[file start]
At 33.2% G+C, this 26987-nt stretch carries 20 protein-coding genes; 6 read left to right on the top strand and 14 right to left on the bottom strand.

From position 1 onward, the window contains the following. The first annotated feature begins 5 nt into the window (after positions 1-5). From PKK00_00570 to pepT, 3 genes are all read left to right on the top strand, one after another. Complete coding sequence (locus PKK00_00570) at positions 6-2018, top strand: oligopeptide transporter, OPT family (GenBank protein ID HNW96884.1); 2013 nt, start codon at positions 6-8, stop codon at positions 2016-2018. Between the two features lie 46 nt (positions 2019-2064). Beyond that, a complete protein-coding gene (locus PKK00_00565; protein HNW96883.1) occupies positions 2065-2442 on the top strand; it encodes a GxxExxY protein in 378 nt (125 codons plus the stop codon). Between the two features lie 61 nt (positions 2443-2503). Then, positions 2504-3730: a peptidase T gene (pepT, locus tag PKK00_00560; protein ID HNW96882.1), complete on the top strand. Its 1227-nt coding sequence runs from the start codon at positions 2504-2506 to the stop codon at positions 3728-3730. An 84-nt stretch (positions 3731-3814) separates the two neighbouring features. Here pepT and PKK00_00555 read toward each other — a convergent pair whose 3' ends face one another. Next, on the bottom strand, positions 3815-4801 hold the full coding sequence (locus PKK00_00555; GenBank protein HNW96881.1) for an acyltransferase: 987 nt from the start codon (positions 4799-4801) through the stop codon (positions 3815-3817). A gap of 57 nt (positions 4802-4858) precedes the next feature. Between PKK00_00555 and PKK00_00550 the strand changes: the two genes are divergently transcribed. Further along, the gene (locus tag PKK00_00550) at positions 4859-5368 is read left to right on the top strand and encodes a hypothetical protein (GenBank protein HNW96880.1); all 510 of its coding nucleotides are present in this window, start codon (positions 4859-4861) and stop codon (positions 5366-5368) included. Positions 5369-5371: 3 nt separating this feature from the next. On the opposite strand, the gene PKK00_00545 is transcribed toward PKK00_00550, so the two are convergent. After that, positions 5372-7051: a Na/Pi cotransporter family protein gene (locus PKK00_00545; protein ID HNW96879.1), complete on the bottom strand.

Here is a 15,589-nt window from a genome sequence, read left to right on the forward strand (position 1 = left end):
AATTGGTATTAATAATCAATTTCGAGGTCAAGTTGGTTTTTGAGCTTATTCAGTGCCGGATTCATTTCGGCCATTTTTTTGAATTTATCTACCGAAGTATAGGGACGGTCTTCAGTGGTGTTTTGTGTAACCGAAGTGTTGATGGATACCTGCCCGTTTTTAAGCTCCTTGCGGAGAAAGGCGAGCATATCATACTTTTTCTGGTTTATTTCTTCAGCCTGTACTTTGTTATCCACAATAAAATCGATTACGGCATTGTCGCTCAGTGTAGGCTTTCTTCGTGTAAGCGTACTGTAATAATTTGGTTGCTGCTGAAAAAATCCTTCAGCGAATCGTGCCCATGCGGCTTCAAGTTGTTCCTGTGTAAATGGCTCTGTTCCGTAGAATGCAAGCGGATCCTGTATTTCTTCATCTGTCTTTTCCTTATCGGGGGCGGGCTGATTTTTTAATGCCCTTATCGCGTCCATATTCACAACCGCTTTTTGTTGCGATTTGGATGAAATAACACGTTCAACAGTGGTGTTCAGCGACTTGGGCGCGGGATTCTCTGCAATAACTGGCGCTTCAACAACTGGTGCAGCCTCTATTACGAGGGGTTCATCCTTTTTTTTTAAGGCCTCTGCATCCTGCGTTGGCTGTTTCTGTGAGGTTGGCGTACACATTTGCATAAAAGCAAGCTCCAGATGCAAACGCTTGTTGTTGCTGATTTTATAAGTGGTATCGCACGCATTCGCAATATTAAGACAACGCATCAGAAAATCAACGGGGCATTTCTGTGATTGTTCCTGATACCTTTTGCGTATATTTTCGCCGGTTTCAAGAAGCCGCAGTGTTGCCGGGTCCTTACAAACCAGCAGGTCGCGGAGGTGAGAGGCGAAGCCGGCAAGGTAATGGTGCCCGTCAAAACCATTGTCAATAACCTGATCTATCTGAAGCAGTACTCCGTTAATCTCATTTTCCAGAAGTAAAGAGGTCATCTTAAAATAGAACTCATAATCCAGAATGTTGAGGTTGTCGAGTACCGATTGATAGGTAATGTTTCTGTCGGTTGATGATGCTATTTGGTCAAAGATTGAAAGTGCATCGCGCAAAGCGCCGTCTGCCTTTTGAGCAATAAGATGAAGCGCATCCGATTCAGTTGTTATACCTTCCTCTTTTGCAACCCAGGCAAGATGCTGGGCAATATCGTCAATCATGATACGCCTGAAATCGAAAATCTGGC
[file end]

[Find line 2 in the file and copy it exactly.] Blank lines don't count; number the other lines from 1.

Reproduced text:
From position 1 onward, the window contains the following. The first annotated feature begins 5 nt into the window (after positions 1-5). From PKK00_00570 to pepT, 3 genes are all read left to right on the top strand, one after another. Complete coding sequence (locus PKK00_00570) at positions 6-2018, top strand: oligopeptide transporter, OPT family (GenBank protein ID HNW96884.1); 2013 nt, start codon at positions 6-8, stop codon at positions 2016-2018. Between the two features lie 46 nt (positions 2019-2064). Beyond that, a complete protein-coding gene (locus PKK00_00565; protein HNW96883.1) occupies positions 2065-2442 on the top strand; it encodes a GxxExxY protein in 378 nt (125 codons plus the stop codon). Between the two features lie 61 nt (positions 2443-2503). Then, positions 2504-3730: a peptidase T gene (pepT, locus tag PKK00_00560; protein ID HNW96882.1), complete on the top strand. Its 1227-nt coding sequence runs from the start codon at positions 2504-2506 to the stop codon at positions 3728-3730. An 84-nt stretch (positions 3731-3814) separates the two neighbouring features. Here pepT and PKK00_00555 read toward each other — a convergent pair whose 3' ends face one another. Next, on the bottom strand, positions 3815-4801 hold the full coding sequence (locus PKK00_00555; GenBank protein HNW96881.1) for an acyltransferase: 987 nt from the start codon (positions 4799-4801) through the stop codon (positions 3815-3817). A gap of 57 nt (positions 4802-4858) precedes the next feature. Between PKK00_00555 and PKK00_00550 the strand changes: the two genes are divergently transcribed. Further along, the gene (locus tag PKK00_00550) at positions 4859-5368 is read left to right on the top strand and encodes a hypothetical protein (GenBank protein HNW96880.1); all 510 of its coding nucleotides are present in this window, start codon (positions 4859-4861) and stop codon (positions 5366-5368) included. Positions 5369-5371: 3 nt separating this feature from the next. On the opposite strand, the gene PKK00_00545 is transcribed toward PKK00_00550, so the two are convergent. After that, positions 5372-7051: a Na/Pi cotransporter family protein gene (locus PKK00_00545; protein ID HNW96879.1), complete on the bottom strand.